I am trying not to blog on Peters much. With the help of my psychiatrist and some happy pills, I even refrained myself from firing off an angry post last night on his incredibly rude treatment of TVNZ’s Jessica Mutch. But the Vast Right Wing Conspiracy Ruling Council has ordered me to try and give Winston less airtime, so I complied.
But Simon Upton’s analysis yesterday of Winston is too insightful to pass up. Some extracts:
I was present 30 years ago when Winston Peters won the National Party’s nomination for the Hunua seat. There was never any doubt about the outcome. His youthfulness, flawlessly fluent delivery, charm and above all self-assurance swept all before him.
And Simon goes on with more examples of the charisma.
Few politicians can hope to hold either the finance or foreign affairs portfolios. Winston has held both. I have, obviously, no firsthand experience of his execution of the latter role (carried out in bizarre isolation from the Cabinet). But I witnessed his reign as treasurer. It was an uneasy, faltering performance carried by the professionalism of his officials and the self- effacing industry of Bill Birch. There was something genuinely sad about watching him arrive at Cabinet meetings with his papers unread, still tightly secured by their green Cabinet Office ribbon.
Winston’s two departments have both loved Winston. Treasury found him a good Minister because he only read the one page summary papers, never the full papers. Birch handled all the details. A Minister who never second guesses officials, makes officials purr.
MFAT love Winston even more. He has been totally tamed and captured to their viewpoint in a manner not even Sir Humphrey could aspire to. Take this story from ZB:
New Zealand First Leader Winston Peters is belittling suggestions a budget boost for the Ministry of Foreign Affairs and Trade should be cut.
Both National Leader John Key and Finance Minister Michael Cullen have signaled the extra $600 million set aside for MFAT in this year’s budget could be cut, in light of the poor state of the Government’s finances.
Winston Peters, who lobbied for the spending as Foreign Minister, says it is the wrong move to cut an area that could help grow the country’s exports and wealth, at the first sign of trouble. He says it would be disastrous for the country.
You can;’t get better than that. a Minister who will argue that the way to get out of the economic crisis is to hire more staff for MFAT. And I suspect he actually believes it, so successful has MFAT been at taming their Minister. This can only happen when the Minister doesn’t take independent advice or delve into details.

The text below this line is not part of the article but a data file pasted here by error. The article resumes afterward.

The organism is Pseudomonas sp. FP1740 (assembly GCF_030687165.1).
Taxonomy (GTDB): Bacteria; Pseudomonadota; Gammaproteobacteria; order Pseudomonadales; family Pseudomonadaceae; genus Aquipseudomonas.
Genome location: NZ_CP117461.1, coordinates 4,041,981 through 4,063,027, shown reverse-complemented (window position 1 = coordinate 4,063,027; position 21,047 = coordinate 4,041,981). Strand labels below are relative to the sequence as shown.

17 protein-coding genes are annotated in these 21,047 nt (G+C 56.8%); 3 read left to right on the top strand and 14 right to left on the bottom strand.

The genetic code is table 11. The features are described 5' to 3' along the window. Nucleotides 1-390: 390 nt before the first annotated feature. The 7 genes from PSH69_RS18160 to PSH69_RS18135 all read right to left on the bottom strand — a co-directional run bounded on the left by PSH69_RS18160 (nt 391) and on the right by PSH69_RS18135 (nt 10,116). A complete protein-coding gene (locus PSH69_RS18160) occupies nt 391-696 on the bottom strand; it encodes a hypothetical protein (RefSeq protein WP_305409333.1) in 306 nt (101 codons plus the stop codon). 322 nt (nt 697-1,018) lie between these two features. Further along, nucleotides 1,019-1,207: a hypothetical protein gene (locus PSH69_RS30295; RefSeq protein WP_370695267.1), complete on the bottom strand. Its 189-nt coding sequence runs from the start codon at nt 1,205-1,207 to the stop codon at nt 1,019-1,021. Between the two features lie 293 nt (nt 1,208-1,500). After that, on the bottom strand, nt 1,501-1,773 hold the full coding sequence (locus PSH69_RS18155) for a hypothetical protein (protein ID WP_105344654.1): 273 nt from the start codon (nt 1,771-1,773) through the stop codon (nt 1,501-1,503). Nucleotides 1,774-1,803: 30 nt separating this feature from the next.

Winston wasn’t cut out to be a policy wonk, or a detail man. He was cut out to be a leader. That he failed to become prime minister is possibly the singular political tragedy of our time. Perhaps too many people told him that he would be. He believed his trajectory to be unstoppable – and he took the sort of risks (leaving his party, calling by-elections) that only the most self-assured politician would consider.
Winston probably would have ended up National Party Leader in the mid 90s, if he had played a smarter game, and not tried to white-ant Bolger from within Cabinet.
But at the end of the day, he could not win the respect of those of his political colleagues who ultimately mattered – the ones who did the hard work, who read their papers and knew how to temper ambition with responsibility.
As time went on, Winston covered his inadequacies with belligerent counter-punching. He also began to believe his own rhetoric that he was unlike other politicians.
Recent events have revealed a politician every bit as human and flawed as the rest.
Ironically, the flaws he has denied would easily have been forgiven him if he had delivered substance to match his charisma. His failure to do so means his political legacy will be correspondingly meagre. We are all the poorer for that.
This has been WInston’s problem – he never ever admits fault, and thinks he has none. Most MPs know what their weak areas are and will work hard to improve them. But Winston has always though charisma alone will get him through.Tags: Simon Upton, Winston First